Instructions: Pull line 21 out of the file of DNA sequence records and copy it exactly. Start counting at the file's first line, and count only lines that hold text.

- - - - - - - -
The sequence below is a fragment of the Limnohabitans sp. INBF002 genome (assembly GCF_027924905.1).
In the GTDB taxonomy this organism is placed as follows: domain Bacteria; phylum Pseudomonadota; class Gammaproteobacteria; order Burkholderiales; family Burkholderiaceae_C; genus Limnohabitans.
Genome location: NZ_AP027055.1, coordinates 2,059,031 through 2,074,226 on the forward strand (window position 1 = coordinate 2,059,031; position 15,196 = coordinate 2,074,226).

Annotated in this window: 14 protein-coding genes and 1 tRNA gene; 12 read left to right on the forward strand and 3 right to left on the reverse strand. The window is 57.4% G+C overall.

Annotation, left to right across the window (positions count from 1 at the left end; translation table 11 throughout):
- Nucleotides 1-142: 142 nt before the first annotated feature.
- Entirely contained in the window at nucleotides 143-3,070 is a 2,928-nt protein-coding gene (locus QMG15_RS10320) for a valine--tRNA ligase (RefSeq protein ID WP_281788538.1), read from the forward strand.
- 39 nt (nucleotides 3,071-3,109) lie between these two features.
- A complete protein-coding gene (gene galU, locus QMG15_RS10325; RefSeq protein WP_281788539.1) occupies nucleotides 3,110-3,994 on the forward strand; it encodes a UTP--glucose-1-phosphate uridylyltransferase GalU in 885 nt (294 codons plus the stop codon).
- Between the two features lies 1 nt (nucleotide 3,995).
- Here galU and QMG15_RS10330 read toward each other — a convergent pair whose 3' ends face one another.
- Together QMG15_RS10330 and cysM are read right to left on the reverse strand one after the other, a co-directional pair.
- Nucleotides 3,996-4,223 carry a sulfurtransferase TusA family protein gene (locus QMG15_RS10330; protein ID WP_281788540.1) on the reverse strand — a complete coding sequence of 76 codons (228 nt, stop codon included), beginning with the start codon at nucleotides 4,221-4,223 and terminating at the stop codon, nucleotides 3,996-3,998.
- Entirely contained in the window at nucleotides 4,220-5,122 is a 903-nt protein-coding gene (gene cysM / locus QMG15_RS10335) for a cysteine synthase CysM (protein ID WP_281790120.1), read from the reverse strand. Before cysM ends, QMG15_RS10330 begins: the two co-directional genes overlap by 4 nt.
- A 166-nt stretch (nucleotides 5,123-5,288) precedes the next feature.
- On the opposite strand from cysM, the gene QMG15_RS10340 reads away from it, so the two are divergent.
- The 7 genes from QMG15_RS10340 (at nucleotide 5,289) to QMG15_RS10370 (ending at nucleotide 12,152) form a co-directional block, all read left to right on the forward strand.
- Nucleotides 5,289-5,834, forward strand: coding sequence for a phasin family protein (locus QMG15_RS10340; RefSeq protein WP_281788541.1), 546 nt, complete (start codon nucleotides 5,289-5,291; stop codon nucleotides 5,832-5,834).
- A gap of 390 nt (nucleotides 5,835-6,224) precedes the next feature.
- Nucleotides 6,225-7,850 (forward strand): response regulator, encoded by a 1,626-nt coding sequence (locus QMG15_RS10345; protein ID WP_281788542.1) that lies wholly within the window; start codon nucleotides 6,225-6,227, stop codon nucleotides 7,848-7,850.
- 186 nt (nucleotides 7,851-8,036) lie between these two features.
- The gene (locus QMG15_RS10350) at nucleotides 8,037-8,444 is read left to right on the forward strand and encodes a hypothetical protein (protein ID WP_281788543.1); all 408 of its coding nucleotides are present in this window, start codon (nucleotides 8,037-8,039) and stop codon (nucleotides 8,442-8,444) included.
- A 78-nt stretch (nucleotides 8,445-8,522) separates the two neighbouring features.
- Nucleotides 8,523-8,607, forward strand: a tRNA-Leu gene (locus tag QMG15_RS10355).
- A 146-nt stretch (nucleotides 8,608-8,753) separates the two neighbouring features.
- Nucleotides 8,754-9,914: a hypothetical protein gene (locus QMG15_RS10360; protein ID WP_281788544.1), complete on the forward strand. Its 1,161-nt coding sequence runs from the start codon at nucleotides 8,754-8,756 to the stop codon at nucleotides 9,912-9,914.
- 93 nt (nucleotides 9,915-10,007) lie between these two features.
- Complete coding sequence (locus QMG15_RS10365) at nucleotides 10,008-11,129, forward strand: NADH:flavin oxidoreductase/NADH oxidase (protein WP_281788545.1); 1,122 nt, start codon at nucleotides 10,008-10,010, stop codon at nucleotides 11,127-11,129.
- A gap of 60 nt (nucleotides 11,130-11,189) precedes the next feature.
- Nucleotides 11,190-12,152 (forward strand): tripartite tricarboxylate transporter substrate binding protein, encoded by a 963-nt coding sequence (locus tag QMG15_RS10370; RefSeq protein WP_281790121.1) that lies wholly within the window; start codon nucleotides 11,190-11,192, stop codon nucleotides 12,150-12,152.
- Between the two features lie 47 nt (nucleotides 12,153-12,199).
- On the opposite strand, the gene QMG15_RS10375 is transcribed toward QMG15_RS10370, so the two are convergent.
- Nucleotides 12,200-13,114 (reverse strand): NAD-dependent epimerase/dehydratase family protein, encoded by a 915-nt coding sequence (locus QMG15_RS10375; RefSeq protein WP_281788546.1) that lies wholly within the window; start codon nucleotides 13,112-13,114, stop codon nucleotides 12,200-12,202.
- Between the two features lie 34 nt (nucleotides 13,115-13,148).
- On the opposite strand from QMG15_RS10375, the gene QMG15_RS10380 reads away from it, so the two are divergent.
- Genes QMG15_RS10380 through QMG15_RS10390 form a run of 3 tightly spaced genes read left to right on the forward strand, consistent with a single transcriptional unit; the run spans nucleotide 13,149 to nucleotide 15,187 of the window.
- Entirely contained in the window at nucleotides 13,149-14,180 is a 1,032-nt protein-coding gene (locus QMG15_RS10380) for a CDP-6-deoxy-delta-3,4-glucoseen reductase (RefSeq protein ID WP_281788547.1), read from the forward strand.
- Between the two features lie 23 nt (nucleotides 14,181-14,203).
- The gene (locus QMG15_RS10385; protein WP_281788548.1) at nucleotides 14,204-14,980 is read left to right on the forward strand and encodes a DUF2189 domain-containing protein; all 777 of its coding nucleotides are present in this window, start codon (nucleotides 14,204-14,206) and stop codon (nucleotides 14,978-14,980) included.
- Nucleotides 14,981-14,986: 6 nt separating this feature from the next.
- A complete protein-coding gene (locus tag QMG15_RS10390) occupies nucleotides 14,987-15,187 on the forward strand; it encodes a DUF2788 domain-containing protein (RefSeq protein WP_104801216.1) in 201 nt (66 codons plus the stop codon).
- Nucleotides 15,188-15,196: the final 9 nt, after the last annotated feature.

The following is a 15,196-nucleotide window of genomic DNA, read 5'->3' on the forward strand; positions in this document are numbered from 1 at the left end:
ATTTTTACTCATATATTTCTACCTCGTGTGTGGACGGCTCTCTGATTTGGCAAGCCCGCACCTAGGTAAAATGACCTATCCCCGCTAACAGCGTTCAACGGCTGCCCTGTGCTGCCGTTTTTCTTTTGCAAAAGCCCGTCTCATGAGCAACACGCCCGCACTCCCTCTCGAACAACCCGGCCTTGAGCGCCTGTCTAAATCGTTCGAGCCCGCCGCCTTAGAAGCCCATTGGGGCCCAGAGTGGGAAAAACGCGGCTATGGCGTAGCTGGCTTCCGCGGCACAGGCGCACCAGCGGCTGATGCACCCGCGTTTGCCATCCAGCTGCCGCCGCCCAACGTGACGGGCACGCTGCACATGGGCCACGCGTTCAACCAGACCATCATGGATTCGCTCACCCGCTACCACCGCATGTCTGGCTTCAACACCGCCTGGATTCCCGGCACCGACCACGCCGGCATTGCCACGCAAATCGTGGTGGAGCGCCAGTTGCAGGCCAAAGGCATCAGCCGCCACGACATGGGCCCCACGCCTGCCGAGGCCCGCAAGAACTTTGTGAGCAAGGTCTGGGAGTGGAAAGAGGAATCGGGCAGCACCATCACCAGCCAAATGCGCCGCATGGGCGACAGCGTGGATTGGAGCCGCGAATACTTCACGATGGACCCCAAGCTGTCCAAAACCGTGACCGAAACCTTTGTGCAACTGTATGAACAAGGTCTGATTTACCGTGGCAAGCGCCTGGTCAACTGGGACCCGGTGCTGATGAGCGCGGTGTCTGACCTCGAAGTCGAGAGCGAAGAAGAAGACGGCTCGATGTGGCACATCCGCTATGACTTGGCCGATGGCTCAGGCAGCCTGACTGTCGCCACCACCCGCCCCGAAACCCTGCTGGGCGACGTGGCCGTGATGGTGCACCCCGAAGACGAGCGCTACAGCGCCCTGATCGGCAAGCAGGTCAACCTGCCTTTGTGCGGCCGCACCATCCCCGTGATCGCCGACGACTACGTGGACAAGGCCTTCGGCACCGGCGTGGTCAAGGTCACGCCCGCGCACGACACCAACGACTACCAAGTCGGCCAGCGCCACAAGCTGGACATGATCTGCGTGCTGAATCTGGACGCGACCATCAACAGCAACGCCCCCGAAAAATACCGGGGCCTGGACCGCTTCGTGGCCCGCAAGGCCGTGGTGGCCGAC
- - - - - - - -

- 186 nt (nucleotides 7,851-8,036) lie between these two features.